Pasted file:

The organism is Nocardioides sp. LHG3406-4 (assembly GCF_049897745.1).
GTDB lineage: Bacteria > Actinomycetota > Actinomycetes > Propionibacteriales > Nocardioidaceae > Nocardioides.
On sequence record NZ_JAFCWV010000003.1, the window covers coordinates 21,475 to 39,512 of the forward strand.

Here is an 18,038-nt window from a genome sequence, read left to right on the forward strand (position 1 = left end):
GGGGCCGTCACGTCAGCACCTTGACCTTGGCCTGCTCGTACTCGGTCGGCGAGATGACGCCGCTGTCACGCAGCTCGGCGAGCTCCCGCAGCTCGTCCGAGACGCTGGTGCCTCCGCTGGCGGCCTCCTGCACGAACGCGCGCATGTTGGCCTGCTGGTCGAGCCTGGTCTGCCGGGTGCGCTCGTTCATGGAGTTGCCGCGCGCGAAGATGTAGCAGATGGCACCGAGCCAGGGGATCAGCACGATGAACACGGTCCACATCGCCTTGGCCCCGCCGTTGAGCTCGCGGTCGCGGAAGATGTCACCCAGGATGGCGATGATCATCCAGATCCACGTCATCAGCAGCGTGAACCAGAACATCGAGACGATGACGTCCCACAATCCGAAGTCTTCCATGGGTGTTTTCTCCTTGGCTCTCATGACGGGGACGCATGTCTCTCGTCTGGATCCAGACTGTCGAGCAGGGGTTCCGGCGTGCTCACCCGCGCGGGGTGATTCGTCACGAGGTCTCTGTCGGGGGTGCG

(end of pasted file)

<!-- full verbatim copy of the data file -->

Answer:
The organism is Nocardioides sp. LHG3406-4 (assembly GCF_049897745.1).
GTDB lineage: Bacteria > Actinomycetota > Actinomycetes > Propionibacteriales > Nocardioidaceae > Nocardioides.
On sequence record NZ_JAFCWV010000003.1, the window covers coordinates 21,475 to 39,512 of the forward strand.

Here is an 18,038-nt window from a genome sequence, read left to right on the forward strand (position 1 = left end):
GGGGCCGTCACGTCAGCACCTTGACCTTGGCCTGCTCGTACTCGGTCGGCGAGATGACGCCGCTGTCACGCAGCTCGGCGAGCTCCCGCAGCTCGTCCGAGACGCTGGTGCCTCCGCTGGCGGCCTCCTGCACGAACGCGCGCATGTTGGCCTGCTGGTCGAGCCTGGTCTGCCGGGTGCGCTCGTTCATGGAGTTGCCGCGCGCGAAGATGTAGCAGATGGCACCGAGCCAGGGGATCAGCACGATGAACACGGTCCACATCGCCTTGGCCCCGCCGTTGAGCTCGCGGTCGCGGAAGATGTCACCCAGGATGGCGATGATCATCCAGATCCACGTCATCAGCAGCGTGAACCAGAACATCGAGACGATGACGTCCCACAATCCGAAGTCTTCCATGGGTGTTTTCTCCTTGGCTCTCATGACGGGGACGCATGTCTCTCGTCTGGATCCAGACTGTCGAGCAGGGGTTCCGGCGTGCTCACCCGCGCGGGGTGATTCGTCACGAGGTCTCTGTCGGGGGTGCG